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Discussion Starter · #1 ·
Has anyone had experience with the Conti 4000 tires that use the chili compound to compare to the 4000s which is also chili? PBK has the 4000 with chili for $33 and the 4000s for $36. It seems like they are the same tire except for the printing on them. If so, I might as well save the $3.
 

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The s ones are better. Adding letters to names always makes them better. I ordered some of the s version from pbk a few days ago, and honestly have no way to justify spending the extra $6, except to say I was hoping newer = better. Lame.
 

· monkey with flamethrower
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The black chili rubber compound is some newer better faster whatever rubber that probably won't make any noticeable difference to anyone but their testing machines. Is black chili faster and grippier and more durable? Yes, it probably is. Could any human tell the difference between the compounds in a blind test? Nope.
 

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Lots of riders on the new 4000S tires and no more reports of problems than there were before. The rubber does have greater adherence and maintains traction farther into an angle which helps both on wet roads and on turns. This and the lower rolling resistance are probably the most noticeable characteristic of the new tires. If you ride in a straight line the traction won't show up but if you ride faster, take turns faster, and ride on slick roads and don't want to be completely paranoid about turns or slick spots, these are good tires for that. My own experience has been that they are very cut resistant and have so far been absolutely flat-free. We have half a dozen team riders on them as training wheels without a single flat or ruined tire so far -- a total of perhaps 13,000 miles.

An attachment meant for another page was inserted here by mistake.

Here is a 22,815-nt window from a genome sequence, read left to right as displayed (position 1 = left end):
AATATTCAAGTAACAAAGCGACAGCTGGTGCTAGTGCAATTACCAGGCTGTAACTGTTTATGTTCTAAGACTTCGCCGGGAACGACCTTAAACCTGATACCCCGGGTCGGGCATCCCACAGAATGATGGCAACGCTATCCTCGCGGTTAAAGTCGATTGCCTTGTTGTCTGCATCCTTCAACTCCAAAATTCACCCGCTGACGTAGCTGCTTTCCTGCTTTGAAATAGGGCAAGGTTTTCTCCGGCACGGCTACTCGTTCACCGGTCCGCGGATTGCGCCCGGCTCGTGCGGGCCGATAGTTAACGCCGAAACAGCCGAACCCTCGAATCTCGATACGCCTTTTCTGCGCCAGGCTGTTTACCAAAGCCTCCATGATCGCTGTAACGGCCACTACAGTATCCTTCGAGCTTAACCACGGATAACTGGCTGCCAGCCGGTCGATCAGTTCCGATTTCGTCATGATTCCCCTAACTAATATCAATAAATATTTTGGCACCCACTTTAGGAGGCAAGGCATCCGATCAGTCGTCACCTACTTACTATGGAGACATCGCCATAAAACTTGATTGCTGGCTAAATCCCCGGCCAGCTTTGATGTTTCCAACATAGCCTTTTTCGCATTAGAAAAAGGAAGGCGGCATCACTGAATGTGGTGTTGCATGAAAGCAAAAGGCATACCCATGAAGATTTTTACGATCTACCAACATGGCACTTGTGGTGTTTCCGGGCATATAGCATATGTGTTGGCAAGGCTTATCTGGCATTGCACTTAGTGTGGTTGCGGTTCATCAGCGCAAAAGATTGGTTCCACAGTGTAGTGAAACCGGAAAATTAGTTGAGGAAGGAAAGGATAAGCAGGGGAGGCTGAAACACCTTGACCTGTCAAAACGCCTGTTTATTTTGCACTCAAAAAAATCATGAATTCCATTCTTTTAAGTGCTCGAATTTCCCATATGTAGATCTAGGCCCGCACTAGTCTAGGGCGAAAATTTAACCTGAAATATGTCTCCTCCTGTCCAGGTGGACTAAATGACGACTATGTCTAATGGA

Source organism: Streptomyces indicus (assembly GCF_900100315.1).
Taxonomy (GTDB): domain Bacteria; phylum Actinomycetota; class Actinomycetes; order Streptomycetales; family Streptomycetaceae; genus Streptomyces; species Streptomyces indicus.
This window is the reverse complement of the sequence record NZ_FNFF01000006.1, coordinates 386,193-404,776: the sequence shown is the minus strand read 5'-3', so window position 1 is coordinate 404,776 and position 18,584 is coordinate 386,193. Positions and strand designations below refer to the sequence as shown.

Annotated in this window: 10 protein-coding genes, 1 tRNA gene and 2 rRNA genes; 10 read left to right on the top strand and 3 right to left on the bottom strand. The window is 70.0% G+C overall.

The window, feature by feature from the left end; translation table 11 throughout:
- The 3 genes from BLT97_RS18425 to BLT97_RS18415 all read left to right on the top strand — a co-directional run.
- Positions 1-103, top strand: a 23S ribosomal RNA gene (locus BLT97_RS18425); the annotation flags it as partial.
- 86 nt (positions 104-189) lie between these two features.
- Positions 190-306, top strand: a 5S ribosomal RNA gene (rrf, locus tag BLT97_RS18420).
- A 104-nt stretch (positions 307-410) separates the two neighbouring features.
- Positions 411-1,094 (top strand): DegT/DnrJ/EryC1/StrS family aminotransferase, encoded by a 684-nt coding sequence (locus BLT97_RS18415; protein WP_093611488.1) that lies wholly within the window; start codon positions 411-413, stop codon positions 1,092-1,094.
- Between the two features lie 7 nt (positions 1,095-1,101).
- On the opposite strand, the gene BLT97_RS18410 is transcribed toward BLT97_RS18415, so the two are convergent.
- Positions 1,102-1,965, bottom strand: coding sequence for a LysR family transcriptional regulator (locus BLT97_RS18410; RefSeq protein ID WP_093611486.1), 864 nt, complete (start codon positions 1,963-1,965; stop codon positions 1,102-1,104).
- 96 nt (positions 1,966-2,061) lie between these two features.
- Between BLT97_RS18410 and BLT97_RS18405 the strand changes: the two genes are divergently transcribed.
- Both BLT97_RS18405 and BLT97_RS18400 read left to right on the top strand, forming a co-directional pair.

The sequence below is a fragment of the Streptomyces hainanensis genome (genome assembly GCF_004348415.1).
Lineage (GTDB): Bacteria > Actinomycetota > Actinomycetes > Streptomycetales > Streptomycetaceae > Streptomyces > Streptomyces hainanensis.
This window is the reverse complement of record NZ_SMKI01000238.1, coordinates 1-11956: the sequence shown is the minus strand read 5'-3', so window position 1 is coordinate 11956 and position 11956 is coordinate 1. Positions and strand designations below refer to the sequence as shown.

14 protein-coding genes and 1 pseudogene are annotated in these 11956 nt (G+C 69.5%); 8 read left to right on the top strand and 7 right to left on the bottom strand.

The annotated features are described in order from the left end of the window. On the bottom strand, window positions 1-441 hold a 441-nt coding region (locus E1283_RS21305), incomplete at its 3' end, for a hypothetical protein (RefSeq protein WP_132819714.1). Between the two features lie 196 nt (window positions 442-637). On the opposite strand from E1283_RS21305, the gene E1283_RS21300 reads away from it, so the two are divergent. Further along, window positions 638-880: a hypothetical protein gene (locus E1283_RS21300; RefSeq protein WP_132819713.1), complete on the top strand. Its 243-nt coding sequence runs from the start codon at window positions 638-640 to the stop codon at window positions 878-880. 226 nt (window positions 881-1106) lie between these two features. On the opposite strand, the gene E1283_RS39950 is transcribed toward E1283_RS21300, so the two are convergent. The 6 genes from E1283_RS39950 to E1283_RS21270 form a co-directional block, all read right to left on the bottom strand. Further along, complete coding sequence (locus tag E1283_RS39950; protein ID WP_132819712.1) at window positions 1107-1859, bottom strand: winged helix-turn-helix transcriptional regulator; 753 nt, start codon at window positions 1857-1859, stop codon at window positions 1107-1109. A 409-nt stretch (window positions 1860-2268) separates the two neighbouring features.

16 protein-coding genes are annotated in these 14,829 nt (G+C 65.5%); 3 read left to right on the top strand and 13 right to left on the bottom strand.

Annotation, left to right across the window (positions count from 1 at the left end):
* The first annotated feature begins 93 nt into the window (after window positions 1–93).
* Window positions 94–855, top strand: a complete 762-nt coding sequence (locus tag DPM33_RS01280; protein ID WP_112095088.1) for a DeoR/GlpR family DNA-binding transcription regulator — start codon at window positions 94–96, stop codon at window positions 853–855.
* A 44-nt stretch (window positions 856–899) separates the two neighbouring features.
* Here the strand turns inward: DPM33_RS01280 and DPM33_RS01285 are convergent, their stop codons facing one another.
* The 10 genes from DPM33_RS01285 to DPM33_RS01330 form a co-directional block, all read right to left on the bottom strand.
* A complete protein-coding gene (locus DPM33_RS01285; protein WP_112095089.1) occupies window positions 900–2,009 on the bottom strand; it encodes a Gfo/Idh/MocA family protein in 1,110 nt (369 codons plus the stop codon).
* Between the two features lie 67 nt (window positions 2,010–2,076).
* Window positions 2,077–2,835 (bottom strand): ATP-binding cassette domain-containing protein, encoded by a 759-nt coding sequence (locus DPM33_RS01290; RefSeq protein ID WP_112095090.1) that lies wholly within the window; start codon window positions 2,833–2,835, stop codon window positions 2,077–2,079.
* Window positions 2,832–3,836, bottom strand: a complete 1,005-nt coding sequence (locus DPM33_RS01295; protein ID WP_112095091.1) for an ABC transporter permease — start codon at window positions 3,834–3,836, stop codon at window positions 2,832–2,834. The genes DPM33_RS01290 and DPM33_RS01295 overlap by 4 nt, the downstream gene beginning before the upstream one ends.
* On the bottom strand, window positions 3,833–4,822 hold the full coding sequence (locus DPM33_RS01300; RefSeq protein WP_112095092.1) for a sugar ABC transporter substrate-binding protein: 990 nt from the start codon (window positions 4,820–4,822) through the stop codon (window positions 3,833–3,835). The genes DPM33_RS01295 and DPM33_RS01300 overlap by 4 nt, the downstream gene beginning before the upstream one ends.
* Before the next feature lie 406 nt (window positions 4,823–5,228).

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I put a set of the 4000s on my Madone about 1000 miles ago. So far no problems. Had Bonte RXL's before and like the Conti's better - so far. Time will tell, as I got around 2000 miles on the RXL's - hopefully these will also hold up, because I *THINK* they ride a little softer. If I have problems - I'll get some Pro3's next.
 

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I have been running the GP 4000 and 4000s' . I am 6'5" 215 lbs. and I only have one flat in over 3k miles. I run them at 120 psi and the flat was from a piece of glass that made it through the vectran breaker. I can't tell a difference in performance between the two. I have had no sidewall issues. In between sets of the Conti's I ran a set of Schwalbe Ultremos. They have the vectran breaker also. Much more comfortable tire, but seemed to wear quicker and it got sliced up more.
 

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Conti 4000 durability

NCRoadBeginner said:
Recently blew a sidewall also at roughly 100 miles on a 4000s... sounds like maybe they might have a quality problem...
Uh, no. A bunch of people I ride with use them with no problems. I typically get 3,000-3,500 miles on a rear (I weigh 175 lb) and have had no problems either.
 

· Cpark
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I have 3000 miles on my 4000S and they are still going strong.
I had no flats either. The rear one will need to be replaced within next 1000 miles or so but the front one looks great.
I also have the Pro 3 Race and I can't really tell much difference between the two....
 

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I've run through quite a few of these this season: